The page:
Why Tagalog?

I studied Tagalog because I couldn’t find a class in my Pangasinan, my parents’ language. Tagalog, of course, is the official national language of the Philippines (the de facto lingua franca being Philippine English), so Tagalog was probably a better choice than Pangasinan.  I remember when I was very young, maybe three or four years old, telling my dad that I wanted to speak Filipino.  In 2002 I took that summer intensive, which was a bust since the teachers wouldn’t stop speaking English to us, and wouldn’t or couldn’t teach us any focus grammar.

I haven’t totally given up on Tagalog, but at this point the only thing I can do to further my Tagalog education is to move to the Philippines and go native, and I can’t finance that at this point.

What’s next?

I’m not really looking past Chinese at the moment, at least not making any decisions.  However, Portuguese seems like a logical choice, given that I have a lot of Brazilian friends.  Korean or Japanese are both possibilities, for similar reasons.  I’m kind of tickled by the idea of learning Arabic or Persian, because I’d love to learn how to write in that script, and also because I love Middle Eastern cuisines.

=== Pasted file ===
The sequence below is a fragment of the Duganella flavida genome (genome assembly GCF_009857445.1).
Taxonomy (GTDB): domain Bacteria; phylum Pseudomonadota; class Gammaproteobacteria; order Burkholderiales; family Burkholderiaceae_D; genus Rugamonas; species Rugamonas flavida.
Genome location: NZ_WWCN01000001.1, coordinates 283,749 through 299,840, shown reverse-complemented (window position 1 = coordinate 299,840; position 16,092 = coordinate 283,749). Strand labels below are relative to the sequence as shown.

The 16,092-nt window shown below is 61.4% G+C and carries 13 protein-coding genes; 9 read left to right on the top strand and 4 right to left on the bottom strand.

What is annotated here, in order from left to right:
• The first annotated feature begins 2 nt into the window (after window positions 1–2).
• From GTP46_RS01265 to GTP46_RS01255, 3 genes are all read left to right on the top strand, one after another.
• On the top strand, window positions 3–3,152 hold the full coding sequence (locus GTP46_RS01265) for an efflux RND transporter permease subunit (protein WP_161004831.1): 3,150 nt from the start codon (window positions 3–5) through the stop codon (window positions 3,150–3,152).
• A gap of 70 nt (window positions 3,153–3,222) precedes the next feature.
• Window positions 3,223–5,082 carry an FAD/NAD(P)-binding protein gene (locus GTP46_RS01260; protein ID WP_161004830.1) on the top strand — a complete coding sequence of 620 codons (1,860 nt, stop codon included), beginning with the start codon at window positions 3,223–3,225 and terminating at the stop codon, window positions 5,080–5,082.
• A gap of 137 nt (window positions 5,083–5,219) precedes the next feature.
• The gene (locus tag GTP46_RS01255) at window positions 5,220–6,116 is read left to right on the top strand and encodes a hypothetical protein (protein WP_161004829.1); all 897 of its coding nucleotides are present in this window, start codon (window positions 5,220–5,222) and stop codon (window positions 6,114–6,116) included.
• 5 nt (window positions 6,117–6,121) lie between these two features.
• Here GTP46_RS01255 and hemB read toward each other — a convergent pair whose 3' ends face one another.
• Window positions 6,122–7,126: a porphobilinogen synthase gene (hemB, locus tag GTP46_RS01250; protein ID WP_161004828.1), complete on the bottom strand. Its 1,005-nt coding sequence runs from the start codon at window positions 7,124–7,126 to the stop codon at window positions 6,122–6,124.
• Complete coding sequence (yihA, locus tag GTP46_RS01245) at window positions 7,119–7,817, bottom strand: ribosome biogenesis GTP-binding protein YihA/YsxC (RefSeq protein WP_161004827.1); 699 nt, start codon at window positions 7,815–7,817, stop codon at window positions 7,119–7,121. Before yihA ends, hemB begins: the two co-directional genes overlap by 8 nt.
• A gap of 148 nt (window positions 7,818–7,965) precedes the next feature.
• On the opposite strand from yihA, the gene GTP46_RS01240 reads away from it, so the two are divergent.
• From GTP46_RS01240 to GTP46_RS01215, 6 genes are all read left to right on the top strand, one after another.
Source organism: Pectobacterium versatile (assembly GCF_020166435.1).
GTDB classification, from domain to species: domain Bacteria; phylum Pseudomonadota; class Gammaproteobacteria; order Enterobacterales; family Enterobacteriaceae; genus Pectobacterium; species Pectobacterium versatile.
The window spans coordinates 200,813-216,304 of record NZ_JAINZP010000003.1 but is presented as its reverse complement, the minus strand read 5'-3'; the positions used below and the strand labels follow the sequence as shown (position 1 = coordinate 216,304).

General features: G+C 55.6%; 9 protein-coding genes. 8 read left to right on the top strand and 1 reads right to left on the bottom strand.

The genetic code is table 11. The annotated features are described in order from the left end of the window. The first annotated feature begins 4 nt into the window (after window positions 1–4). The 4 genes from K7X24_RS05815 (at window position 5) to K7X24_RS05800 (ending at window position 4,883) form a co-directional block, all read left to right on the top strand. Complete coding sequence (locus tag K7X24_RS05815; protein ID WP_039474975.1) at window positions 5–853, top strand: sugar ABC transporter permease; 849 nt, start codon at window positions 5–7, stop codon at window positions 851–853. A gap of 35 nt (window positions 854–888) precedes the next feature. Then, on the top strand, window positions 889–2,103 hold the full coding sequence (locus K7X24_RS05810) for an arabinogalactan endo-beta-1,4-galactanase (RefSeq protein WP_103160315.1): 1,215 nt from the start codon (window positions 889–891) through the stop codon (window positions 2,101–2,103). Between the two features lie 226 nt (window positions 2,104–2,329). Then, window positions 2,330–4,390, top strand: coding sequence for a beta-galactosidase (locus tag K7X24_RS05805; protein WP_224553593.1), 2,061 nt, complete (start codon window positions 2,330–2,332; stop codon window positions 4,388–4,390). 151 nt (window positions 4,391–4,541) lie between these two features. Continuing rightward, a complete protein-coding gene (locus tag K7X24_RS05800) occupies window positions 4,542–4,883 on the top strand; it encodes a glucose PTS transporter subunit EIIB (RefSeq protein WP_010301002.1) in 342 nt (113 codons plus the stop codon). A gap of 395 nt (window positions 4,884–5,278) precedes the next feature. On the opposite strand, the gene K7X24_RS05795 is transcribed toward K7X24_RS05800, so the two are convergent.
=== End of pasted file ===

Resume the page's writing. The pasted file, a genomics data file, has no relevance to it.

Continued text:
When I was younger, I wanted to learn languages for the sake of learning them; I was a language slut just for the fun of it, no real direction or meaning to it.  Nowadays my focus is a little sharper; I want to get to know people.  Also, I want to be the “cool” American, not the ugly one who butchers language after language with no hint of shame.

I should probably focus my energies on something more practical, like making more money or losing a hundred pounds, rather than all this language learning.  It’s not that I’m driven by obsession or curiosity, I just think it’s fun to dress up in a new language every now and again.  Also, I feel like I’m going to need these languages someday, that I’m preparing for something… and someday I’m going to be really thankful that I can speak both Chinese and Italian.  Is that weird?

5 thoughts on “Confessions of the Linguistically Promiscuous

  1. You’ve forgotten Kiwi English on your “to learn” list. You make not make it out the airport should you ever visit these fine shores….

Leave a Reply

Fill in your details below or click an icon to log in:

WordPress.com Logo

You are commenting using your WordPress.com account. Log Out / Change )

Twitter picture

You are commenting using your Twitter account. Log Out / Change )

Facebook photo

You are commenting using your Facebook account. Log Out / Change )

Google+ photo

You are commenting using your Google+ account. Log Out / Change )

Connecting to %s